1. Not finding help here? Sign up for a free 30min tutor trial with Chegg Tutors
    Dismiss Notice
Dismiss Notice
Join Physics Forums Today!
The friendliest, high quality science and math community on the planet! Everyone who loves science is here!

2 blocks collide, 5% energy loss. 2 answers, which correct?

  1. Sep 12, 2015 #1
    1. The problem statement, all variables and given/known data


    The question I have is not how to arrive at the correct values of final velocity, but once I have the values of final velocity, how do I know which velocities (which are computed from a quadratic equation) are correct?

    Two blocks, block A and Block B, are travelling to the right.

    Before collision:

    Block A is 4kg at 10m/s
    Block B is 2kg at 5m/s

    After collision:

    Block A is 4kg at vf = ?
    Block B is 2kg at Vf = ?

    Energy loss is .05


    2. Relevant equations


    mvi + MVi = mvf + MVf

    1/2mvf^2 + 1/2MVf^2 = .95[1/2mvi^2 + 1/2MVi^2]


    3. The attempt at a solution

    mvi + MVi = mvf + MVf ==> Vf = 25 - 2vf

    1/2mvf^2 + 1/2MVf^2 = .95[1/2mvi^2 + 1/2MVi^2] ==> 4vf^2 + 2Vf^2 = 427.5


    4vf^2 + 2(25 - 2vf) = 427.5 ==> 12vf^2 - 200vf + 822.5 = 0

    Quadratic Formula ==> vf = 9.28m/s and 7.38m/s

    then,
    Vf = 25 - 2(9.28) = 6.44m/s and Vf = 25 - 2(7.38) = 10.24m/s

    So the possible answers are:

    [vf = 9.28m/s Vf = 6.44m/s] or [vf = 7.38m/s Vf = 10.24]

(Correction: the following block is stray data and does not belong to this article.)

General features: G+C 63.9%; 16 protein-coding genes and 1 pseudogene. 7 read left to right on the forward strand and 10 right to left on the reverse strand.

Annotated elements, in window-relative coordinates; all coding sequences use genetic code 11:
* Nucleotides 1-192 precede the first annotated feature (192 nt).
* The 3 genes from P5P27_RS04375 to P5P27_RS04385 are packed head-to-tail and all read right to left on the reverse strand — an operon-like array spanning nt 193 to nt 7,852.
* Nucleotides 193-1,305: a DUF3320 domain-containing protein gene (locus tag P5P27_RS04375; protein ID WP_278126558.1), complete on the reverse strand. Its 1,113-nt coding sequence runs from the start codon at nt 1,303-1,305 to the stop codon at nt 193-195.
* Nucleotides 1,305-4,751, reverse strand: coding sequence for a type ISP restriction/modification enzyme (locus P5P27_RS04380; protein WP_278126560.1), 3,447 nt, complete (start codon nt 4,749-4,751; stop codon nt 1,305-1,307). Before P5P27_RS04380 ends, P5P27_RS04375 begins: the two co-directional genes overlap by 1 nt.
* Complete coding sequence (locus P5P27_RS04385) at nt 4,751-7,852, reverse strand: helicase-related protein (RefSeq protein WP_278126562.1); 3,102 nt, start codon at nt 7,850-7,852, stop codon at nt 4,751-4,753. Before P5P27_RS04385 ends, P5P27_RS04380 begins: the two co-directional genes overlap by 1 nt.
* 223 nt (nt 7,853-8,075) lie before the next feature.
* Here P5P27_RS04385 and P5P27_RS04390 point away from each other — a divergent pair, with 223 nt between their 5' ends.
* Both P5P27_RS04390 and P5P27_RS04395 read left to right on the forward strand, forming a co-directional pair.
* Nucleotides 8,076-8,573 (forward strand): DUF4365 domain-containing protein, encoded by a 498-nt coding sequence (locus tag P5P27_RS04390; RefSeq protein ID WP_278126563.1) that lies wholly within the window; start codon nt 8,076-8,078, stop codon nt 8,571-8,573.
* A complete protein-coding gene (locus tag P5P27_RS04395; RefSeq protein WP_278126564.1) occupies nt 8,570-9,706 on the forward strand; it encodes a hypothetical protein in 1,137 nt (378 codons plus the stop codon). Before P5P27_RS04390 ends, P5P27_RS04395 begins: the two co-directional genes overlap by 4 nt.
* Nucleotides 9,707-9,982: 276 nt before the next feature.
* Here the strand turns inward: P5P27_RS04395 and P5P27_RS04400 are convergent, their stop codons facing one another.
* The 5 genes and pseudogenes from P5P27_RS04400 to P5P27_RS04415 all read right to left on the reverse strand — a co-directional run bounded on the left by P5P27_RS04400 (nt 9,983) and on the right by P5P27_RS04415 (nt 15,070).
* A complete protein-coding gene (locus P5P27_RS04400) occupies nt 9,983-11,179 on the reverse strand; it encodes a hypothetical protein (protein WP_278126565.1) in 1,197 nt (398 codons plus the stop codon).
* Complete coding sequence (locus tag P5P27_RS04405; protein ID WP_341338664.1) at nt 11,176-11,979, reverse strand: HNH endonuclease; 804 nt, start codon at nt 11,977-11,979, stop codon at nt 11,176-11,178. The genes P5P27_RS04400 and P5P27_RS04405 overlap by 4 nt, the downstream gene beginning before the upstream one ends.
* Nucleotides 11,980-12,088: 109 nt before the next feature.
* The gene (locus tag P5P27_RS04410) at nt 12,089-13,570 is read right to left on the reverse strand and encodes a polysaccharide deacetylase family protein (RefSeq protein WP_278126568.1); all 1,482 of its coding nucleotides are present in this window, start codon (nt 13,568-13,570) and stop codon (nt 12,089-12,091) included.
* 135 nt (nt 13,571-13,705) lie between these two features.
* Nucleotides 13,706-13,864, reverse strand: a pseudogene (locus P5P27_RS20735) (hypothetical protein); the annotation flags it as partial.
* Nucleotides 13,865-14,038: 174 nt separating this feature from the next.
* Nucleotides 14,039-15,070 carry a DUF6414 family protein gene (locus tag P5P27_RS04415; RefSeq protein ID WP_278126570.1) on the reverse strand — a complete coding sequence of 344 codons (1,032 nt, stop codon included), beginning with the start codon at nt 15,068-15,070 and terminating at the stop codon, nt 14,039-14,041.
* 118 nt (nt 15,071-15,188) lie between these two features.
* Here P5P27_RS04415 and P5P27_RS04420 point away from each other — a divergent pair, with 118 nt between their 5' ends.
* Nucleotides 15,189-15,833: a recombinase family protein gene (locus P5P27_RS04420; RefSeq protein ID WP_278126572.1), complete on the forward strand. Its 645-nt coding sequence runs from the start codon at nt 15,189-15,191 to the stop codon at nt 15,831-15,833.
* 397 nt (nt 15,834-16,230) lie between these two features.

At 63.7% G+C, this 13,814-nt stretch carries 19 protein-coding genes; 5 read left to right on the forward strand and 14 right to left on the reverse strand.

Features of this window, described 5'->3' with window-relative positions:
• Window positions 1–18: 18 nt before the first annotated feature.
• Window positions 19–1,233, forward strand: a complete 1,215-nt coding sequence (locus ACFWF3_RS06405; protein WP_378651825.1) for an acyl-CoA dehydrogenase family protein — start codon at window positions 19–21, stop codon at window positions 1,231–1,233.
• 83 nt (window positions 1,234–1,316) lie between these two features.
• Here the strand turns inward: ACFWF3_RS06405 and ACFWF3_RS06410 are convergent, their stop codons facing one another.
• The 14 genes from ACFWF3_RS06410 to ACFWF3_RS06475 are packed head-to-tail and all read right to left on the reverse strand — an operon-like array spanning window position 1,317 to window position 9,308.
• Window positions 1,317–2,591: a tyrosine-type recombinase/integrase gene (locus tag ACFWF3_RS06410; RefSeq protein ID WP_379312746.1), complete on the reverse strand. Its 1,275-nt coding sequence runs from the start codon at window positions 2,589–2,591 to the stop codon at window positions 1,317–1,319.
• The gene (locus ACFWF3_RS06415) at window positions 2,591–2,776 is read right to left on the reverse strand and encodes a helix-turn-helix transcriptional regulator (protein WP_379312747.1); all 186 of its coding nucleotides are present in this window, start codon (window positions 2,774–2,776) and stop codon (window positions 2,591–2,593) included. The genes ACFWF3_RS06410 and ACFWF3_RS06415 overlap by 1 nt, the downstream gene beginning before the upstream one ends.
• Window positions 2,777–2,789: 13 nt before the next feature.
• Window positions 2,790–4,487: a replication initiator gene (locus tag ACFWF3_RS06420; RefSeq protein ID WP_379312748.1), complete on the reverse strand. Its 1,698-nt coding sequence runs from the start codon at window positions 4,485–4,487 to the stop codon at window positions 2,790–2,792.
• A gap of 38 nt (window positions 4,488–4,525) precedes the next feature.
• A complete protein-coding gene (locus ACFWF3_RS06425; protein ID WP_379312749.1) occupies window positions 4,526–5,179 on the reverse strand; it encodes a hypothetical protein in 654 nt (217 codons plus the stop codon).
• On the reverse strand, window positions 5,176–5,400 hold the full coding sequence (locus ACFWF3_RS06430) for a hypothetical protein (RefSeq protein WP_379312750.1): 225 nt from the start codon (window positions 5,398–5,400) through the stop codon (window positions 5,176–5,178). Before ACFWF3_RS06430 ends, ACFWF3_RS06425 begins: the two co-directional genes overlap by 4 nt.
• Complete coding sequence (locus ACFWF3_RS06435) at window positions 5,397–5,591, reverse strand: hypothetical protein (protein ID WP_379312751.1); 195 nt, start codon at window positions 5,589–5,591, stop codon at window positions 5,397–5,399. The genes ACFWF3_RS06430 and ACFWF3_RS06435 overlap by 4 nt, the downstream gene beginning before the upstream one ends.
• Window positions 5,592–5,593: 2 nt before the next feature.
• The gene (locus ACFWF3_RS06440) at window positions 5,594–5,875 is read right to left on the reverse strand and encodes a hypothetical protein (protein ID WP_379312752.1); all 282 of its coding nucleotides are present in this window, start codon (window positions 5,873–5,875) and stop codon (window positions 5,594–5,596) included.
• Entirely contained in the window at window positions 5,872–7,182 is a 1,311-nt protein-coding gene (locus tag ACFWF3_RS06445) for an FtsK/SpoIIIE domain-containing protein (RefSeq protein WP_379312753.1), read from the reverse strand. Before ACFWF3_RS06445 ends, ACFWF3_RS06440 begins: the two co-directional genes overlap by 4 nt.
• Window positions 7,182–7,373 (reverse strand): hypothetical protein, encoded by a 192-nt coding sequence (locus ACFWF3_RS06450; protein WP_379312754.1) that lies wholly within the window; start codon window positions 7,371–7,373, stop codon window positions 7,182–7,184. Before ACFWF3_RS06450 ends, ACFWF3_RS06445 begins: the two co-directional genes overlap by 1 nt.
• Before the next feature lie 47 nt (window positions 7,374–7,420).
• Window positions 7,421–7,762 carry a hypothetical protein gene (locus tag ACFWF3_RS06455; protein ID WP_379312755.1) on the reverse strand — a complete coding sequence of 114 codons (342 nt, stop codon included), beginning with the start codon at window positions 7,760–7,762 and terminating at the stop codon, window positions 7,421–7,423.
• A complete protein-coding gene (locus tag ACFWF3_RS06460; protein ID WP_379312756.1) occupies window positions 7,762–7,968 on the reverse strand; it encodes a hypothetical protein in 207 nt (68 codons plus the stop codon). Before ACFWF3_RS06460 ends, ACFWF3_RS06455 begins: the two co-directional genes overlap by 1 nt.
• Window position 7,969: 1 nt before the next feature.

Given the energy loss of .05, how could I know which set of final velocities are correct? I don't think I can just rationalize it because in either case, the faster, heavier block A slows down upon colliding with the lighter, slower block B. And Block B speeds up upon being struck by the faster, heavier block A. What I mean is, in both final answers, Block A is slowing down and Block B is speeding up.

    Is there a computation that will determine which set of velocities are correct?



     
  2. jcsd
  3. Sep 13, 2015 #2

    PeroK

    User Avatar
    Science Advisor
    Homework Helper
    Gold Member

    In the first case the larger block is moving faster than the smaller block after the collision. Do you think this is possible?
     
  4. Sep 13, 2015 #3
    Makes perfect sense PeroK. The larger block must be moving slower that the smaller block after collision because the larger block is behind the smaller block. It can't physically pass the smaller block. I was simply looking at the numbers in a scalar sense and not considering the bigger picture.

    Thank you.
     
  5. Sep 13, 2015 #4

    PeroK

    User Avatar
    Science Advisor
    Homework Helper
    Gold Member

    If you solve the problem with no energy loss, you'll find one solution is where the blocks miss each other and continue with their original velocities. The first case is, therefore, a variation of this with the 5% energy loss.
     
  6. Sep 14, 2015 #5
    Thanks PeroK
     
Know someone interested in this topic? Share this thread via Reddit, Google+, Twitter, or Facebook

Have something to add?
Draft saved Draft deleted



Similar Discussions: 2 blocks collide, 5% energy loss. 2 answers, which correct?
  1. 2 blocks, 2 pulleys (Replies: 0)

  2. 2 blocks (Replies: 1)

Loading...